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Old 11-01-2011, 08:44 AM   #1
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neuropathy?

what is the difference between peripheral neuropathy, idopice neuropathy and small fiber neuropathy? if there is a difference because my nuro say i have perphral and the management doctor call it idopic.

stay strong and have a good pain free day
cocoa

 
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Old 11-01-2011, 04:00 PM   #2
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Re: neuropathy?

Quote:
Originally Posted by cocoa100 View Post
what is the difference between peripheral neuropathy, idopice neuropathy and small fiber neuropathy? if there is a difference because my nuro say i have perphral and the management doctor call it idopic.

stay strong and have a good pain free day
cocoa
Peripheral neuropathy...


Peripheral neuritis; Neuropathy - peripheral; Neuritis - peripheral

Last reviewed: April 26, 2011.

Peripheral nerves carry information to and from the brain. They also carry signals to and from the spinal cord to the rest of the body.

Peripheral neuropathy means these nerves don't work properly. Peripheral neuropathy may be damage to a single nerve. It may be damage to a nerve group. It may also affect nerves in the whole body.




Small fiber neuropathy...

could be best described as a damage happening to the nerve endings of your skinís outer layers. As a disease, it happens when people are more matured. There could be different types of causes that lead to small fiber neuropathy. And the primary ones include diabetes harming the nerve passageways. Some clinical researches have found that this disease is related also to the heredity or auto immune disorders of human beings. Fortunately, there are different types of treatments for this disease. Some medications for instance are great pain.



and I think you mean....

Idiopathic Neuropathy...

Idiopathic neuropathy is a disorder that affects the peripheral nerves and has no identifiable primary cause. According to this definition, a third of all neuropathies can be classified as idiopathic neuropathies.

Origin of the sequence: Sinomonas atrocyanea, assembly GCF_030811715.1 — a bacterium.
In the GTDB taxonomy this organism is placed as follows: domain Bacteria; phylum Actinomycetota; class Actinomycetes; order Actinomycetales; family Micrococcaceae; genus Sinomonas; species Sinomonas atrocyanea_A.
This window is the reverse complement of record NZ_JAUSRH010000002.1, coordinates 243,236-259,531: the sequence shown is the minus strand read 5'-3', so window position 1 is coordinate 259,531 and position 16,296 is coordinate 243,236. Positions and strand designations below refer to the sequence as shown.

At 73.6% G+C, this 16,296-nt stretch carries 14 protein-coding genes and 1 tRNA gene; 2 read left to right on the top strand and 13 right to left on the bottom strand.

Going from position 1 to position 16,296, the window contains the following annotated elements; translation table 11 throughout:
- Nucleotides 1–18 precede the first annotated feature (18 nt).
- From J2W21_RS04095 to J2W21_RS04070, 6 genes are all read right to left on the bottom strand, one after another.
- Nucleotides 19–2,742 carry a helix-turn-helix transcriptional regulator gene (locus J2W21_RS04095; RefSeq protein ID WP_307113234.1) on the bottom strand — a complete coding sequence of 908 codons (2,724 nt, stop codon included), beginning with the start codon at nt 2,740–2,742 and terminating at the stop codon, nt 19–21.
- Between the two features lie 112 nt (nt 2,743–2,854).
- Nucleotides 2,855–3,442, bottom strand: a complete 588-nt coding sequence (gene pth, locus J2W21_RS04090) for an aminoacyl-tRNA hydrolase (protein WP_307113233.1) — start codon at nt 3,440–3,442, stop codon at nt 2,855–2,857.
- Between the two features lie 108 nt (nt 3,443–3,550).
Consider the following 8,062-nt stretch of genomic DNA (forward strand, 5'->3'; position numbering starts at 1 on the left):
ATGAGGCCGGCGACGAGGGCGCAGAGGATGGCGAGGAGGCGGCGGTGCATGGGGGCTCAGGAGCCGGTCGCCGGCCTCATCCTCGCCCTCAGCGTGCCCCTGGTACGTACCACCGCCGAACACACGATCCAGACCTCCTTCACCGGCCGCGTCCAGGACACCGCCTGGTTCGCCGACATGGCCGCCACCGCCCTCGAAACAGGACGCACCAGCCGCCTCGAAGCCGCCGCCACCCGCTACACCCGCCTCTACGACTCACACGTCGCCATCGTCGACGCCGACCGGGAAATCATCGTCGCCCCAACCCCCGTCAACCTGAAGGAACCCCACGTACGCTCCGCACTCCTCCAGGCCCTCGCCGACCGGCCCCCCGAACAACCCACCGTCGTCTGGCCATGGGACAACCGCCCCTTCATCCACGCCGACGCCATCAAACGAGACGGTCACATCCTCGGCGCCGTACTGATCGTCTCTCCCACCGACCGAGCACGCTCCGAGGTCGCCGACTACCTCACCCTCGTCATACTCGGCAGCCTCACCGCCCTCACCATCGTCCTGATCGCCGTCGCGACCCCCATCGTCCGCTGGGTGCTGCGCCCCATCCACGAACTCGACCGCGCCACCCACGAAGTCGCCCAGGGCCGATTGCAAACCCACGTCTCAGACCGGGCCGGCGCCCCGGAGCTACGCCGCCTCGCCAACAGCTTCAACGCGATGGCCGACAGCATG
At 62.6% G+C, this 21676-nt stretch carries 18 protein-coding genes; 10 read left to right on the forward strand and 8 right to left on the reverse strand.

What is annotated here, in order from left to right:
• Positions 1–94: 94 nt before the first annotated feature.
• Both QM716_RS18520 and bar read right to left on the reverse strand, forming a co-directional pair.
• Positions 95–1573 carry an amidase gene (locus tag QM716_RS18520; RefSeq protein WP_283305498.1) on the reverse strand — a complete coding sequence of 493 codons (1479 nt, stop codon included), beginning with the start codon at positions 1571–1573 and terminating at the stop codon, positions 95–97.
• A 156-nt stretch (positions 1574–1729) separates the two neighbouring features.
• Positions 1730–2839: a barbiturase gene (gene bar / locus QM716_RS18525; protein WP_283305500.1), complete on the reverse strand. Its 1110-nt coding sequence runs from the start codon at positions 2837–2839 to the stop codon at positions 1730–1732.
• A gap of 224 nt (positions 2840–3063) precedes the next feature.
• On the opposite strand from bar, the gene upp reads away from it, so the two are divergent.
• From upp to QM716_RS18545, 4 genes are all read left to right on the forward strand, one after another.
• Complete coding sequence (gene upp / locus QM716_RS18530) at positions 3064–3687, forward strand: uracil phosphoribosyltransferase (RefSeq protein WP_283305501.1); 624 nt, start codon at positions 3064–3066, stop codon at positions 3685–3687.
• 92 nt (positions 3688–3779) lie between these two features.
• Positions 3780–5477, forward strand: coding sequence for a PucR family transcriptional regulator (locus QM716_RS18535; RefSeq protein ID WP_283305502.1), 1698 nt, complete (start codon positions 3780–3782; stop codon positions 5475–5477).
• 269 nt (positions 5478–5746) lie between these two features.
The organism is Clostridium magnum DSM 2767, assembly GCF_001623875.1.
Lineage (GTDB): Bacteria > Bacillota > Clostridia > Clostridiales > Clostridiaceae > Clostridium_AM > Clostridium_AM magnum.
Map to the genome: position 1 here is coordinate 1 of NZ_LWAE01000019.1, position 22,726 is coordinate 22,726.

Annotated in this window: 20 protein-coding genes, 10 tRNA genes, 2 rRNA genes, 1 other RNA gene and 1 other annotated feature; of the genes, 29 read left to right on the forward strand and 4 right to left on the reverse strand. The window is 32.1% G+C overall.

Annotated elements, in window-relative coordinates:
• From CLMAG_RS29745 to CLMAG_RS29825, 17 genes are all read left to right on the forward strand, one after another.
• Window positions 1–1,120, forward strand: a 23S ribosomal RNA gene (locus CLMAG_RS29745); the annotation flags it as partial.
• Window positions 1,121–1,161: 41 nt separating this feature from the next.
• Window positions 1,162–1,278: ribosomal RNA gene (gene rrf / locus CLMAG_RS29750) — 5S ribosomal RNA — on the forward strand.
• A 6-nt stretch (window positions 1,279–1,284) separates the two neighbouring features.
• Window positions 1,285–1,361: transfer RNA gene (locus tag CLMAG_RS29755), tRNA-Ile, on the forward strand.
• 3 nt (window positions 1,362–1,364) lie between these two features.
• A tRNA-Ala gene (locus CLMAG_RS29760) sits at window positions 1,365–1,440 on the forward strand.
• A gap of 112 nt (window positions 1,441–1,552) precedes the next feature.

More Info...

Description

The nervous system is divided into two parts: the central nervous system (CNS) and the peripheral nervous system (PNS). The brain and spinal cord compose the CNS, and the nerves that lead to or branch off the CNS compose the PNS.

Peripheral neuropathies encompass a wide range of disorders in which peripheral nerves are damaged. It may also be referred to as peripheral neuritis (inflammation of peripheral nerves), or if many nerves are involved, the terms polyneuropathy or polyneuritis may be used.

Some of the causes of peripheral neuropathies are common, such as diabetes, and others are extremely rare, such as acrylamide poisoning and certain inherited disorders. Sometimes peripheral neuropathies seem to happen for no particular reason. In such cases, they are called idiopathic, meaning of unknown cause. Idiopathic neuropathies can be classified as idiopathic mononeuropathies and polyneuropathies. An idiopathic mononeuropathy, or radiculopathy, refers to the involvement of a single nerve or nerve root, respectively. A polyneuropathy usually refers to the diffuse involvement of peripheral nerves.


I hope this all helps.

J

 
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Old 11-01-2011, 06:51 PM   #3
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Re: neuropathy?

Hi Cocoa - Assuming your diagnosis is correct, both your doctors are correct. "Neuropathy" means a disease of the peripheral nervous system, i.e., the nerves peripheral to the brain and spinal cord. That is why sometimes it is called "peripheral neuropathy," but it means the same thing whether you say "neuropathy" or "peripheral neuropathy."

There are many kinds of neuropathies and many different causes. When the doctors can't determine the cause, they say it is "idiopathic" meaning no cause can by found. About a third of all neuropathies are labeled idiopathic, i.e., of unknow cause.

Thus yours is an idiopathic neuropathy (same as idiopathic peripheral neuropathy).

Nerves are of two types: large fiber nerves and small fiber nerves. Because most neuropathies affect the large fibers, doctors just say you have neuropathy without specifying you have large fiber neuropathy. These more common neuropathies that affect the large fiber nerves are detected by having NCV and EMG tests (i.e., needle tests) done. Small fiber neuropathies (SFNs) are much less common, and SFN doesn't show up on NCV/EMG tests. As your doctor didn't specify you have SFN, you have the classic neuropathy that affects the large fiber nerves.

Hope that helps, and hugs to you. - Ruby

 
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